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He is best known for his classic novel The God Boy but in a wide-ranging career he achieved distinction in other spheres, notably as editor of The Listener and chairman of the Broadcasting Corporation.
A journalist for many years, he began writing fiction in his spare time.
His four years as Listener editor in the 1970s helped to expand the magazine to an unprecedented mass circulation, and he then served as executive chairman of the Broadcasting Corporation before retiring in 1986.
His first novel, The God Boy, published in 1957, won critical acclaim in New Zealand and overseas. Suggested by the case of a 13-year-old boy who had murdered his mother, it became only the second New Zealand book to be published by Penguin as a modern classic. The God Boy later became one of New Zealand television's earliest dramas.
The success of the novel led Ian Cross in a more literary direction for a while and he was the first holder of the Burns Fellowship at Otago University in 1959. Two more novels followed, The Backward Sex in 1960 and After Anzac Day in 1961, but neither achieved the impact of The God Boy.
It was not until 1993 that his next and last novel, The Family Man, was published. The title was the publisher's - he had wanted to call it The Colonial Man. He said in an interview at the time he believed New Zealand was still a colony, governed by external forces.
After his Burns Fellowship, Ian Cross became the public relations manager of the then iconic carpet firm Feltex. He was there from 1961 to 1971 and during that time, he was also a successful broadcaster, especially as a media analyst on the long-running television programme, Column Comment. Later he hosted another media analysis programme, Fourth Estate.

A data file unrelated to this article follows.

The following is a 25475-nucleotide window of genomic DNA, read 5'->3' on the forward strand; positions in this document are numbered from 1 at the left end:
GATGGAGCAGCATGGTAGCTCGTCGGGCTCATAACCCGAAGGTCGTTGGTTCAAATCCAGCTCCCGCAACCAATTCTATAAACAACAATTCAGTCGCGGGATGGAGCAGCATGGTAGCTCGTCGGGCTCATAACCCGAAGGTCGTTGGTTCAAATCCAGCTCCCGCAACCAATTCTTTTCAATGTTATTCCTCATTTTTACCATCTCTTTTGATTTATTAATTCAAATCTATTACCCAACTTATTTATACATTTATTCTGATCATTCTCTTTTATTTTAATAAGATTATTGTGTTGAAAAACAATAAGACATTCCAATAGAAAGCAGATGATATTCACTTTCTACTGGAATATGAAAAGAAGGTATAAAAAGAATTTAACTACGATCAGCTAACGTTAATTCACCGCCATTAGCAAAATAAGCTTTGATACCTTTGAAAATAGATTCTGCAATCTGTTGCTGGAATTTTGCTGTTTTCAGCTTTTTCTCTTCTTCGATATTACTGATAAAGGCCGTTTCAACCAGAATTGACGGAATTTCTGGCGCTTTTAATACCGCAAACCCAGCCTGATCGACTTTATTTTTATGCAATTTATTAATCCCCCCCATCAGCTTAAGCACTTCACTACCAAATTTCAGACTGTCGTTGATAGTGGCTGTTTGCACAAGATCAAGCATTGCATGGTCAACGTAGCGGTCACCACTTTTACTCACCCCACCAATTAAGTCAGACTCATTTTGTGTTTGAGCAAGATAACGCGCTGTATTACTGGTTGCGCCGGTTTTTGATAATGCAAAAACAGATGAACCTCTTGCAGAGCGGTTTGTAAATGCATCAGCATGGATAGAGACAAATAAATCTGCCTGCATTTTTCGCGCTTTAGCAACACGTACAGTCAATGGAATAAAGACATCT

In 1973 he was unexpectedly appointed successor to M H Holcroft as editor of The Listener, which was then influential in the country's cultural and intellectual life. His editorials mixed social conservatism with attacks on what he saw as the Kiwi cringe, a lack of cultural self-confidence.
The Muldoon government appointed him as executive chairman of the Broadcasting Corporation in 1977. He stayed there, through various changes and some turbulent times, until 1986.
When he retired he promptly wrote a memoir, The Unlikely Bureaucrat, in which he claimed government policies had made television downgrade the quality of its news. The book provides a commentary on the Muldoon years and on such issues as media censorship and the 1981 Springbok Tour. It also comments on a row with his own staff after he had said in a speech that broadcasting had created a breed of media personality who had become a liability to it. The remark had not been quietly received by broadcasters.
Ian Cross served New Zealand literature in various voluntary positions including the writers' organisation PEN, the Arts Council, the Indecent Publications Tribunal, and Downstage Theatre.
A statement from Ian Cross' family said that he died peacefully at a Kāpiti Coast rest home.